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Rogers charged; apologizes to fans, Browns

By Marla Ridenour Published: April 2, 2010

Browns nose tackle Shaun Rogers was charged Friday with one count of carrying a concealed weapon after being arrested Thursday at Cleveland Hopkins International Airport after a loaded 45-caliber handgun was discovered in his carry-on luggage.

The Cleveland city prosecutor elected to knock down the the charge to a fourth-degree felony, which carries a maximum penalty of 18 months in prison. Rogers had been held on a third-degree felony, according to Cleveland police.

Rogers spent Thursday night in the Cleveland city jail. He posted $1,000 bond and will be in court at 8:30 a.m. Saturday to offer a not-guilty plea, his attorney Patrick D'Angelo told reporters outside the Justice Center after Rogers was released Friday. D'Angelo said Rogers will waive a preliminary hearing and open a discussion with the prosecutors about resolving the matter.

Rogers apologized to the Browns and their fans and outside the Justice Center, saying he hurriedly packed his bag as he prepared for a trip to Texas for Easter. He said he was licensed in Michigan to carry the gun and had been making frequent trips the Detroit to rent his home, which was why it was in his bag.

"I want to apologize to the Cleveland Browns and my fans in the community for this unfortunate incident,'' Rogers said in video posted on WEWS Channel 5's web site. ''I'm truly remorseful. By no means dd I intend or willingly or knowingly take a firearm into the airport. That's not something I would do. I've had a concealed handgun license for several years now out of Michigan. I've owned a weapon for several years and I've had no incidents up to this point. I'm completely sorry to the community and to the Browns. I didn't mean to embarrass anybody with the nature of these events. That's not just my character.''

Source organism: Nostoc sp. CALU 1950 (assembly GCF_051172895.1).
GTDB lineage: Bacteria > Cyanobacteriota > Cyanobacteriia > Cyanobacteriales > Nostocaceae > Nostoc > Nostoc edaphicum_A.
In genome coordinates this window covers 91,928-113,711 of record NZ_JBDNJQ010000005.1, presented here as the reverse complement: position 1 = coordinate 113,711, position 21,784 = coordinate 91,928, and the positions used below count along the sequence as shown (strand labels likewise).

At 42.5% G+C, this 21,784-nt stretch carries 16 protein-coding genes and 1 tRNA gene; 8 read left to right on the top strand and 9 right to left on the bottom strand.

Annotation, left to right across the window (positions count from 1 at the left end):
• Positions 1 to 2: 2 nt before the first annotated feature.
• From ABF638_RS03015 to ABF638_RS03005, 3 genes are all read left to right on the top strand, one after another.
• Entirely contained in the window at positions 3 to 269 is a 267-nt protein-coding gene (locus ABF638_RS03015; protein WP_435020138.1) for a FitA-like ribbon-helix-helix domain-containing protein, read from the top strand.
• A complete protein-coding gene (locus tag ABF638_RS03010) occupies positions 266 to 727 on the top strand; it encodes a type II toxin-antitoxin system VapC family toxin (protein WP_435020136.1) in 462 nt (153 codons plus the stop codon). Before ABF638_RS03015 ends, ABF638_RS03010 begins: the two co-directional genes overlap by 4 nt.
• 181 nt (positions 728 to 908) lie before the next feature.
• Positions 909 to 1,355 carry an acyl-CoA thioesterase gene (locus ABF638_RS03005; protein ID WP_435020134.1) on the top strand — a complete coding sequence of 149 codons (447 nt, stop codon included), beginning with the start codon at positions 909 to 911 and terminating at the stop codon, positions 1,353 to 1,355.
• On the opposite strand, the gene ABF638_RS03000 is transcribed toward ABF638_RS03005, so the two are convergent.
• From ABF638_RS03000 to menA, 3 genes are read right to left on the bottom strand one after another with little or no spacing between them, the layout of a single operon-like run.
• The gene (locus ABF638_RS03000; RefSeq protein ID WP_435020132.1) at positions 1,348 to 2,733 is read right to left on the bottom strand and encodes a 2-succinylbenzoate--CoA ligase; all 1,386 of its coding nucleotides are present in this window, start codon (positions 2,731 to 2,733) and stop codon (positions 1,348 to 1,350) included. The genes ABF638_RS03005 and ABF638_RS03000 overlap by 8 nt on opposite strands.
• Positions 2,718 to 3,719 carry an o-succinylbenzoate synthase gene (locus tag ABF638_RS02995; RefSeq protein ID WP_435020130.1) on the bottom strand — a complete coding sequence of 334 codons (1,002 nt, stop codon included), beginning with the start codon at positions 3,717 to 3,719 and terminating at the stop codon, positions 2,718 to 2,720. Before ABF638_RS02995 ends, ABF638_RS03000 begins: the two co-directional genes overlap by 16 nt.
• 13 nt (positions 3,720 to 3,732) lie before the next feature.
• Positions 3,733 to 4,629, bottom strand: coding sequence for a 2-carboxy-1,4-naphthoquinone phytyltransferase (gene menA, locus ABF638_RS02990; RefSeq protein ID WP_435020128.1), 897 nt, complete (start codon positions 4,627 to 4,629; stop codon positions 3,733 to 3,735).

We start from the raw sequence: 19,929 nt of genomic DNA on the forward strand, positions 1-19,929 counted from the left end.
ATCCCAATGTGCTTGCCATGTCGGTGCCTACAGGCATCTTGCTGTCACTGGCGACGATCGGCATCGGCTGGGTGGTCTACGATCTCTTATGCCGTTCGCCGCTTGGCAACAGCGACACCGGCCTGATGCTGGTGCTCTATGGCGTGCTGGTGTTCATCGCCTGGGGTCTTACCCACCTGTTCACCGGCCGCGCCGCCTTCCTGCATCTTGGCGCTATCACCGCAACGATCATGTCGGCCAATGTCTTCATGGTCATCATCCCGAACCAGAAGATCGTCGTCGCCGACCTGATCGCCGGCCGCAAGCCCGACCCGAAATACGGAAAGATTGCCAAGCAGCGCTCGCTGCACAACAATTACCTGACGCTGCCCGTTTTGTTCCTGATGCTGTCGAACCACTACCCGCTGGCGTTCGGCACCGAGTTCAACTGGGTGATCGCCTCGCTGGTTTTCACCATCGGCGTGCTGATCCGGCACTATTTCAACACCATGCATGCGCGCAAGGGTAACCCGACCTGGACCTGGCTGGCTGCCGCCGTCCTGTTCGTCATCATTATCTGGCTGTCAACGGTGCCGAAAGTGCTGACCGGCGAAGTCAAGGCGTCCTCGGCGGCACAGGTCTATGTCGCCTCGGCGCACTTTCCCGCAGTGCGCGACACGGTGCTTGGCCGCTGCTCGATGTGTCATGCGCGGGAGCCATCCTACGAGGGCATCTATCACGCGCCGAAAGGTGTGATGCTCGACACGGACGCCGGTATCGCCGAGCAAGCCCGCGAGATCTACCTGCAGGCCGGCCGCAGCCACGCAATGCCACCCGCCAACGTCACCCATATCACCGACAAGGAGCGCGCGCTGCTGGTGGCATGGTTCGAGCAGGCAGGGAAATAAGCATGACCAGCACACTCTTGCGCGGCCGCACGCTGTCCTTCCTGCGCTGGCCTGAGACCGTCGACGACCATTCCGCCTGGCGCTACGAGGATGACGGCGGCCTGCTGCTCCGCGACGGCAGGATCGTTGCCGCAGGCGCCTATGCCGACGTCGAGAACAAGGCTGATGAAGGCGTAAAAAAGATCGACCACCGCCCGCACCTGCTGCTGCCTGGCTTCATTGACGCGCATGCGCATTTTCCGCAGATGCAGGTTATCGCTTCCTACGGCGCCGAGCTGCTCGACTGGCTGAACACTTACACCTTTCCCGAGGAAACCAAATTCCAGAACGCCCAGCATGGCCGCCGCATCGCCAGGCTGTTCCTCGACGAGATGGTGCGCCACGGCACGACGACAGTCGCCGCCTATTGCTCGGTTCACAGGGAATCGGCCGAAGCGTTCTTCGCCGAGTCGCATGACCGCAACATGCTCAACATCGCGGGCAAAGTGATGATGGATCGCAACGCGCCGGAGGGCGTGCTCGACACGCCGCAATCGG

Rogers said he was in a hurry when he packed.

''I was late to the airport, not giving it much thought and not doing my due diligence that the gun was properly put away or stowed,'' he said. ''I threw some toiletries, my computer in, and I was off to the airport, not knowing it was in there. I would never intentionally take a firearm or weapon of any kind to the airport. I do have a handgun license and I know the severity of any offense.''

Rogers was stopped at 12:15 p.m. Thursday at an airport Concourse C security checkpoint when a loaded 45 caliber handgun was discovered in his carry-on luggage, according to a police press release.

Even if he is not convicted, Rogers could be subject to suspension by the NFL under its personal conduct policy. He sounded like he hoped to convince commissioner Roger Goodell that he didn't realize the gun was in his bag.

''That's something you'll have to deal with when it comes about,'' Rogers said of a possible league suspension. ''Hopefully when it's all said and done and laid on the line, everybody will see the earnestness and the situation. I understand the severity of the situation. Hopefully it's dealt with with some kind of consideration. We'll take it step by step.''

Rogers was driven away in an SUV with Browns vice president of security Carl Meyer in the front passenger seat.

The charge against Rogers may not mean the end of his nine-year NFL career.

His case seems similar to that of Akron city council president Marco Sommerville, who faced a felony weapons charge in November, 2007 after an X-ray at the Akron-Canton airport showed a handgun in his briefcase. According to a Beacon Journal story, Sommerville said he was rushing from the parking lot to catch a shuttle to the terminal when he grabbed the briefcase, forgetting the gun was inside.

In that case, an assistant Ohio attorney general found it difficult to prove that Sommerville had knowingly carried the gun, which was key to a felony conviction. Sommerville was allowed to plead no contest to a misdemeanor and was fined $500. He lost his license to carry a weapon for a year and his 38-caliber revolver was destroyed.


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